Following Luther, Veith puts forward distinct spiritual and earthly kingdoms. He explained that God uses the spiritual kingdom to restore sinners and to rule in their hearts, equipping them for everlasting life.

Just as God uses the means of the church to accomplish the purposes of his spiritual kingdom, he also works through means of the earthly kingdom, especially natural law, to accomplish his plans.

He as well works through the so-called “secular” vocations of people in the earthly kingdom. “That is, He institutes families, work, and organized societies, giving human beings particular parts to play in His vast design.”

How Does My Work Life And Faith Addresses The Purpose of Vocation?

Veith also addresses “The Purpose of Vocation,” “Finding Your Vocations,” and “Your Calling as a Worker.”

He writes that vocation is played out, not just in extraordinary acts, the great things we will do for the Lord. And not in the great success we envision in our careers someday. But in the realm of the ordinary.

He then encourages that we demonstrate our ‘vocation’ in whatever we face in the often humdrum present. Which can be while washing the dishes, buying groceries, going to work, driving the kids somewhere, or hanging out with friends. He believes this is the realm into which we have been called and in which our faith bears fruit in love.

Connecting Work-Life, Faith, Today’s Misery And Tomorrow’s Greatness?

This emphasis on the “ordinary” is right and beautiful and has gained greater traction in recent years. An arguable extension of the “faith and work” movement has been the revival of interest in everyday liturgies. This see all of life as sacred and holy, purposeful before God, despite how extraordinary it may or may not be.

Veith goes on to say, that “the doctrine of vocation, though it has to do with human work, is essentially about God’s work and how God works in and through our lives.” If there were a one-sentence summary to the book, this would be it.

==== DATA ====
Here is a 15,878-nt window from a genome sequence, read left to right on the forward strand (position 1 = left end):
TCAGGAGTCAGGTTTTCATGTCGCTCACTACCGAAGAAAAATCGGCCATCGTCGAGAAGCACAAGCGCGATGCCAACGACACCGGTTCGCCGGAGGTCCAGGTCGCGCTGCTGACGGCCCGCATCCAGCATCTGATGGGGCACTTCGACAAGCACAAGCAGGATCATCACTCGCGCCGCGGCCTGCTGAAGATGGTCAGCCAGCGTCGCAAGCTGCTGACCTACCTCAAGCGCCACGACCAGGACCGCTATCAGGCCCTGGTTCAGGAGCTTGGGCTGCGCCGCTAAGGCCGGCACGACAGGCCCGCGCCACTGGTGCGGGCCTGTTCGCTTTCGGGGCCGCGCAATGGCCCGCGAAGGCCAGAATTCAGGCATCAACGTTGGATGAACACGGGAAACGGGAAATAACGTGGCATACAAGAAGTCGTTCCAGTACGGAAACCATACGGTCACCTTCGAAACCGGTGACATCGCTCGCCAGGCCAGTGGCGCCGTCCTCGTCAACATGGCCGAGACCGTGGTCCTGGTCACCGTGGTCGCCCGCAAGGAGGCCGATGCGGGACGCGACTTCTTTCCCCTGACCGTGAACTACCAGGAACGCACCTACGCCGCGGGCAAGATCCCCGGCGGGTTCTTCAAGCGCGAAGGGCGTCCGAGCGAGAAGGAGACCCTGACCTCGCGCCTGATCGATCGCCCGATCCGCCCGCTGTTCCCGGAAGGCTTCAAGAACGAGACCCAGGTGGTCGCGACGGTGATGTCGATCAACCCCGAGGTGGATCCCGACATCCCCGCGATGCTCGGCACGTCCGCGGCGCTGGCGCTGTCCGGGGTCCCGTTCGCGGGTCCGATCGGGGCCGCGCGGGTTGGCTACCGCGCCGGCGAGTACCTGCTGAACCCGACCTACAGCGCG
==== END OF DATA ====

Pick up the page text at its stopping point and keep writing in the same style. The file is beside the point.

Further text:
He repeats this idea at the end of chapter five, reflecting on those who responded to the planes crashing into the World Trade Center on September 11, 2001. Those responders insisted their bravery was simply, “doing their jobs.”

Veith responded this way, “That is the doctrine of vocation. Ordinary men and women expressing their love and service to their neighbor, ‘just doing our jobs.’”

Reflections

Veith’s God at Work made a deep impact upon its release in 2002 and continues to occupy an important place in the ongoing conversation on faith, work, and vocation.

May God at Work remain not only on the shelves of those teaching and preaching about Christian vocation. But may it find its way to the bedside table of all Christians, that each may become a mature and ministering worker of God.

Welcome to WorkLife Feed articles and site-files indexing and adaptation series.

ERLC Editor’s Note: The original article is part of ERLC’s primer series on Christians ethics. It is where a respected leader and thinker recommends and gives a summary overview of a book that helps orient readers to a certain aspect of ethics and philosophy. This series is designed to equip the local church to engage foundational texts of Christian ethics. Find the entire series here.